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Reaxys is a web-based tool for the retrieval of chemistry information and data from published literature, including journals and patents.Chemists at Berkeley are active users of Reaxys, doing 1000’s of searches/month!
Elsevier has rolled out a new version of Reaxys (Reaxys 2.0) that has a number of enhanced features, including:
- An increasingly simple user interface. The opening page has spaces to (a) type in the search query in a search bar or (b) type in the name of the structure or draw the structure.
- Search functions using the querylets to increase the specificity of the search and reduces the time that the user has to filter the results post search.
- Search functions that contain auto suggest. Similarly it also searches for singular/plural and synonyms
- Using Boolean operators (obviously one of Elsevier’s strengths)
- Listing hits in the initial screen (post search). No secondary search needed.
- A big increase in the number of searchable Asian patents
The migration is Reaxys 2.0 is ongoing, but migration should be completed by November 30, 2017. Soon UCB users will be directed to the new interface, but will continue to have the option to use the old interface for the foreseeable future.
The U.S. Department of Health and Human Services (HHS) is soliciting written comments on the proposed framework for Healthy People 2030. The framework lays out the Healthy People 2030 vision, mission, foundational principles, plan of action, and overarching goals that will guide the selection and prioritization of objectives for Healthy People 2030 when written. You will find a link to the full committee report on the website.
The deadline to submit comments is September 29, 2017.
CDPH in the News
Thousands of California Workers Alerted to Elevated Lead Levels
More than 6,000 California workers in munitions, manufacturing and other industries have elevated levels of lead in their blood that could cause serious health problems, according to a recent report from the state’s public health agency. The report, containing the results of tests conducted between 2012 and 2014, comes as the state’s workplace health and safety agency, Cal/OSHA, is considering a major update of its safety standards for workplace lead exposure for the first time in decades. The current standards are based on 35-year-old medical findings, which at the time did not recognize the dangers of even low-level exposure to lead. More recent science shows chronic, low-level lead exposure can cause lasting harm.
CA PrEP program delayed
from Bay Area Reporter
Problems with California’s AIDS Drug Assistance Program are leading to the delayed launch of a program that would help people statewide get access to PrEP. California Department of Public Health officials have said the trouble with ADAP, which is supposed to help thousands of people get the care they need to stay alive, started after the agency switched to new contractors last July. CDPH spokespeople have said the agency’s still trying to resolve the issues.
Courtney Mulhern-Pearson, director of state and local affairs at the San Francisco AIDS Foundation, said some clients have reported being turned away by their pharmacies or even being dropped from ADAP because of the glitches.
What Researchers Found in California’s Marijuana
Researchers in Northern California have delivered some unsettling news for marijuana users: It turns out, a sizeable amount of the pot sold in California’s medical marijuana dispensaries test positive for mold and bacteria that could be dangerous for patients with compromised immune systems. Fungi and bacteria – including Cryptococcus, Mucor and Aspergillus, E. coli, Klebsiella pneumoniae, and Acinetobacter baumannii – were detected in 20 of the marijuana samples. If inhaled, these pathogens “could lead to serious illness and even death” because inhaling a contaminated substance “provides a direct portal of entry deep into the lungs, where infection can easily take hold,” Joseph Tuscano, a researcher UC Davis, said in a statement.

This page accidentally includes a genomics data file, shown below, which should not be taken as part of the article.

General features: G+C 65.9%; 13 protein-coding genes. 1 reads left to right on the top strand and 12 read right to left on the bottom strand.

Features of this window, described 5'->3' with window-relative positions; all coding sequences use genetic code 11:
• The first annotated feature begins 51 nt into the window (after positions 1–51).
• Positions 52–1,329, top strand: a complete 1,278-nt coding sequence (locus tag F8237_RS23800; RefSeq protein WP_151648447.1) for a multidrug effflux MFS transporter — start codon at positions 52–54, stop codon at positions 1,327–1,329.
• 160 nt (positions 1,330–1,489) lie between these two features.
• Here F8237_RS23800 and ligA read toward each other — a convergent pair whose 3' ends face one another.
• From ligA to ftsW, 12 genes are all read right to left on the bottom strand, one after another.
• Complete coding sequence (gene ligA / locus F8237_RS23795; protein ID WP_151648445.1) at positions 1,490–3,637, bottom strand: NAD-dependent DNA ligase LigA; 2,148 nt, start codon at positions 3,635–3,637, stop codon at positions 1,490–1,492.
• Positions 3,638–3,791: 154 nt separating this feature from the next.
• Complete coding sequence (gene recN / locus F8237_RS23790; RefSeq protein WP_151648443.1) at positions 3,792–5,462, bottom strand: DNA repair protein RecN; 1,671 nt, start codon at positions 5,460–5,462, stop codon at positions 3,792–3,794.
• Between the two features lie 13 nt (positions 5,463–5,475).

For the time being, more research is needed in order to better inform patients and recreational users about the quality and safety of their weed. California’s Department of Public Health is actively developing statewide standards for cannabis testing, with the intention of implementing them before the state fully rolls out its recreational marijuana system in 2018.
Children’s Bureau of Southern California Awarded Nearly $1 Million to Address High Obesity Rates in Los Angeles, University Park, Jefferson Park, and West Adams
Children’s Bureau was awarded $880,000 from the Los Angeles County Department of Public Health with funding from the California Department of Public Health and the United States Department of Agriculture. The grant will support the Champions for Change – Healthy Communities Initiative, which aims to reduce the prevalence of obesity among low-income Supplemental Nutrition Assistance Program-Education eligible populations by providing nutrition education, physical activity promotion, and working to create healthier environments for low-income individuals and families where they live, learn, work, play, pray, and shop.
Key efforts under the initiative include teaching fundamental skills such as cooking, reading food labels, shopping on a budget, growing fruits and vegetables, and introducing low-cost and fun ways to be physically active. In addition, champions in communities throughout the County will be identified to help improve access to healthier foods and increase opportunities to be physically active in a variety of settings, including early childcare centers, schools, faith-based organizations, corner stores, parks, worksites, and cities.
Advocate of Toxicants Policy Reform Reappointed to State Scientific Guidance Panel
from UC Riverside